The QE program is recently extended till the end of this year but they don’t expect the interest to rise till the second half of 2019. In that year the term of the ECB's ‘Don’ Mario Draghi will end. We’ll see where this eurosceptic leadership wil lead to but it may go as in a dramatic Italian movie that often starts with a lot of fuzz and where people come to their senses at the end. 

 … UK contribution to the single market and MFF budget. The Brexit-sized hole in the future EU budget…

As Iain Begg explained in the LSE article you attached there will be a € 10 billion Brexit-sized hole in the EU budget but that € 40-50 billion ‘exit fee’ that will fill the gap for a few years. British negotiaters mentioned € 50 billion for now.

The Northern countries are at the moment unwillingly but there’s time to sort that out. I belong to those who think that countries who are not willing to receive refugees, already net receivers of EU money, should receive a bit less.

Do you think that there should be a second referendum?

If so, in what context should this return to the electorate happen?

A binary yes/no option perhaps multi option format?

Doesn’t sound realistic but that’s for the Brits to decide. I haven’t been in the UK since 1988 . For you it’s different so what do you think yourself?

How has the result 2016 referendum affected you personally?

Guess you’re aware by now that you’re dealing with a continental EU citizen..

So, no..

More on the EU…

German minister of Foreign Affairs, Heiko Maas wrote an interesting article in the German business newspaper Handelsblatt :

https://global.handelsblatt.com/opinion/making-plans-new-world-order-germany-us-trump-trans-atlantic-relations-heiko-maas-europe-956306#.W30v1EXjSfI.twitter  

Angela Merkel is making her South-Caucasus trip now, where she visits Georgia for a refugee deal and their wish to join the NATO to secure protection against Russia, a visit that wouldn’t please Putin although…

https://eurasianet.org/s/merkels-visit-to-tbilisi-leaves-georgians-disappointed 

She visited Armenia and also Azerbaijan seeking alternatives for Russian gas supplies.

Why bringing up Germany? It becomes time for new leadership in the Evening land, the first signs might be there that the Germans will take the lead..

Which I would honestly never dismiss as nonsense..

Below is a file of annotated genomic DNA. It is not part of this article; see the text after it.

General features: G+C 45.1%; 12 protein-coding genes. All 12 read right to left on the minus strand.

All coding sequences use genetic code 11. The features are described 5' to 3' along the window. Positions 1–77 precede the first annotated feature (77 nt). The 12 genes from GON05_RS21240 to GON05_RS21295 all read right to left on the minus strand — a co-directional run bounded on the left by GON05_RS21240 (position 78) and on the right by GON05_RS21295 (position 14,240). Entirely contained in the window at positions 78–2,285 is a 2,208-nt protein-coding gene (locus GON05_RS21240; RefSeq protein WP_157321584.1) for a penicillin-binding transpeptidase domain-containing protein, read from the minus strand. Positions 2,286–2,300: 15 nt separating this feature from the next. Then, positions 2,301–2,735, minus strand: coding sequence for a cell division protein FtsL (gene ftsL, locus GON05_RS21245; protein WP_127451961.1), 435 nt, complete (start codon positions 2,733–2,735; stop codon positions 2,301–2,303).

I sometimes use hyperboles and provocations to trigger debate but honestly it’s on some threads on this forum also adapting to the lingua franca of the comments .. :)

0 ( +1 / -1 )

GDP [PPP] per capita **

1 ( +1 / -0 )

Kudos Netgrump, the time taken to research and provide the links is impressive and appreciated.

As once a student, at the LSE, a decade, plus one, I still have access to the moodle.

May I offer some humble advice. If you are employed in thebUK, and as a EU citizen, it is worth considering euro spread account, best move this forward at the your trusted bank/country of origin.

The euro inbalancing can be explained

Intra-EU trade in goods - recent trends

https://ec.europa.eu/eurostat/statistics-explained/index.php/Intra-EU_trade_in_goods_-_recent_trends

EU to say French economy out of balance, Germany surplus too high

https://www.reuters.com/article/us-eu-imbalances/eu-to-say-french-economy-out-of-balance-germany-surplus-too-high-idUSKBN1602BR

I have previously suggested the France /German comparison, believe it or not, productivity in France is approaching German levels.

However the respective labour laws have not been able to converge at the same speed .

It is also worth perusing this from Politico

https://www.politico.eu/article/angela-merkel-peter-altmaier-jens-weidmann-ecb-commission-changes-target-in-quest-for-german-eu-dominance/

0 ( +0 / -0 )

@ itsonlyrocknroll

I like the LSE site so thx for that and for your advice that I will not use as I'm not employed on the Island.

Instead I'm thinking about opening a Yen account in HK at a branch of a Japanese bank as a non-resident. Easy oin HK with Chinese banks so curious of that works out next time I'll visit.

Always been sceptic about French productivity and labor productivity in particular but there are probably new managers at stake. PSA is doing a good job at German carmaker Opel, before owned by GM.

And yes, Merkel prefers Juncker to be replaced by a German and hopefully not another South-European at the ECB...

You didn't answer my Brexit counter question yet... :)

Have a good week !

0 ( +0 / -0 )

Login to leave a comment

Facebook users

Use your Facebook account to login or register with JapanToday. By doing so, you will also receive an email inviting you to receive our news alerts.

Facebook Connect

Login with your JapanToday account

User registration

Articles, Offers & Useful Resources

A mix of what's trending on our other sites